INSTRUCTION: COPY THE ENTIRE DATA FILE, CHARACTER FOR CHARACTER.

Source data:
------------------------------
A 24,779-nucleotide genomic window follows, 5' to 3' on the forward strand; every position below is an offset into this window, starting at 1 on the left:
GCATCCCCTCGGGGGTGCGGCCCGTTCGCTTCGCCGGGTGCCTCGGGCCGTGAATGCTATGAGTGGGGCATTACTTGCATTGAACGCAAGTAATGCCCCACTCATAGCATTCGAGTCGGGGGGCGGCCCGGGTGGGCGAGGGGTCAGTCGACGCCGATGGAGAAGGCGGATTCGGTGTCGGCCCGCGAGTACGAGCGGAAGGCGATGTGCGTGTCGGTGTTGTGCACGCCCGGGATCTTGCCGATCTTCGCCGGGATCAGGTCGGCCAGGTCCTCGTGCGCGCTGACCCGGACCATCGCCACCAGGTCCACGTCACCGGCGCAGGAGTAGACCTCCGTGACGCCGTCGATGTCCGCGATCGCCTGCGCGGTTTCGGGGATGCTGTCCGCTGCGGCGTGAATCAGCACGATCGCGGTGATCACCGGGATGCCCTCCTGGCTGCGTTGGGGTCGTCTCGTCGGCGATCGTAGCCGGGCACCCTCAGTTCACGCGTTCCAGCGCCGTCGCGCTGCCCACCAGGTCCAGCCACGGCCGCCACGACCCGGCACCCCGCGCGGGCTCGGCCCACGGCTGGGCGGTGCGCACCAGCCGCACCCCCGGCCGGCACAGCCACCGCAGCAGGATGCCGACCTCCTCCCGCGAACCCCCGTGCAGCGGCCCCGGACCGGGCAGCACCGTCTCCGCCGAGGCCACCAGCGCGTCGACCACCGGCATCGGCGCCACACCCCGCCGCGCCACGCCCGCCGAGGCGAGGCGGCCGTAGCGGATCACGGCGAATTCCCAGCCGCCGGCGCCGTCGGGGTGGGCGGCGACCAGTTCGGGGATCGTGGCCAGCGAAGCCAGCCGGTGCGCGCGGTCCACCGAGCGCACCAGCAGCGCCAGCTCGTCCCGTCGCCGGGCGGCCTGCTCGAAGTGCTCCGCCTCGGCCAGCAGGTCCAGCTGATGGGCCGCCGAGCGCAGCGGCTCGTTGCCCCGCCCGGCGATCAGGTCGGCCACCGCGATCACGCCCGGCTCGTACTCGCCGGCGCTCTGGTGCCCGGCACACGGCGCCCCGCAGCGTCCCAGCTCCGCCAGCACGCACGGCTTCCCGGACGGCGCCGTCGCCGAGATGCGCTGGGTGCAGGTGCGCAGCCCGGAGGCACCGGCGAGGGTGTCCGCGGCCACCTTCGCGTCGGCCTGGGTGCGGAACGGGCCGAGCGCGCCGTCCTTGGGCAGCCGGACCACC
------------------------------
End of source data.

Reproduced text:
A 24,779-nucleotide genomic window follows, 5' to 3' on the forward strand; every position below is an offset into this window, starting at 1 on the left:
GCATCCCCTCGGGGGTGCGGCCCGTTCGCTTCGCCGGGTGCCTCGGGCCGTGAATGCTATGAGTGGGGCATTACTTGCATTGAACGCAAGTAATGCCCCACTCATAGCATTCGAGTCGGGGGGCGGCCCGGGTGGGCGAGGGGTCAGTCGACGCCGATGGAGAAGGCGGATTCGGTGTCGGCCCGCGAGTACGAGCGGAAGGCGATGTGCGTGTCGGTGTTGTGCACGCCCGGGATCTTGCCGATCTTCGCCGGGATCAGGTCGGCCAGGTCCTCGTGCGCGCTGACCCGGACCATCGCCACCAGGTCCACGTCACCGGCGCAGGAGTAGACCTCCGTGACGCCGTCGATGTCCGCGATCGCCTGCGCGGTTTCGGGGATGCTGTCCGCTGCGGCGTGAATCAGCACGATCGCGGTGATCACCGGGATGCCCTCCTGGCTGCGTTGGGGTCGTCTCGTCGGCGATCGTAGCCGGGCACCCTCAGTTCACGCGTTCCAGCGCCGTCGCGCTGCCCACCAGGTCCAGCCACGGCCGCCACGACCCGGCACCCCGCGCGGGCTCGGCCCACGGCTGGGCGGTGCGCACCAGCCGCACCCCCGGCCGGCACAGCCACCGCAGCAGGATGCCGACCTCCTCCCGCGAACCCCCGTGCAGCGGCCCCGGACCGGGCAGCACCGTCTCCGCCGAGGCCACCAGCGCGTCGACCACCGGCATCGGCGCCACACCCCGCCGCGCCACGCCCGCCGAGGCGAGGCGGCCGTAGCGGATCACGGCGAATTCCCAGCCGCCGGCGCCGTCGGGGTGGGCGGCGACCAGTTCGGGGATCGTGGCCAGCGAAGCCAGCCGGTGCGCGCGGTCCACCGAGCGCACCAGCAGCGCCAGCTCGTCCCGTCGCCGGGCGGCCTGCTCGAAGTGCTCCGCCTCGGCCAGCAGGTCCAGCTGATGGGCCGCCGAGCGCAGCGGCTCGTTGCCCCGCCCGGCGATCAGGTCGGCCACCGCGATCACGCCCGGCTCGTACTCGCCGGCGCTCTGGTGCCCGGCACACGGCGCCCCGCAGCGTCCCAGCTCCGCCAGCACGCACGGCTTCCCGGACGGCGCCGTCGCCGAGATGCGCTGGGTGCAGGTGCGCAGCCCGGAGGCACCGGCGAGGGTGTCCGCGGCCACCTTCGCGTCGGCCTGGGTGCGGAACGGGCCGAGCGCGCCGTCCTTGGGCAGCCGGACCACC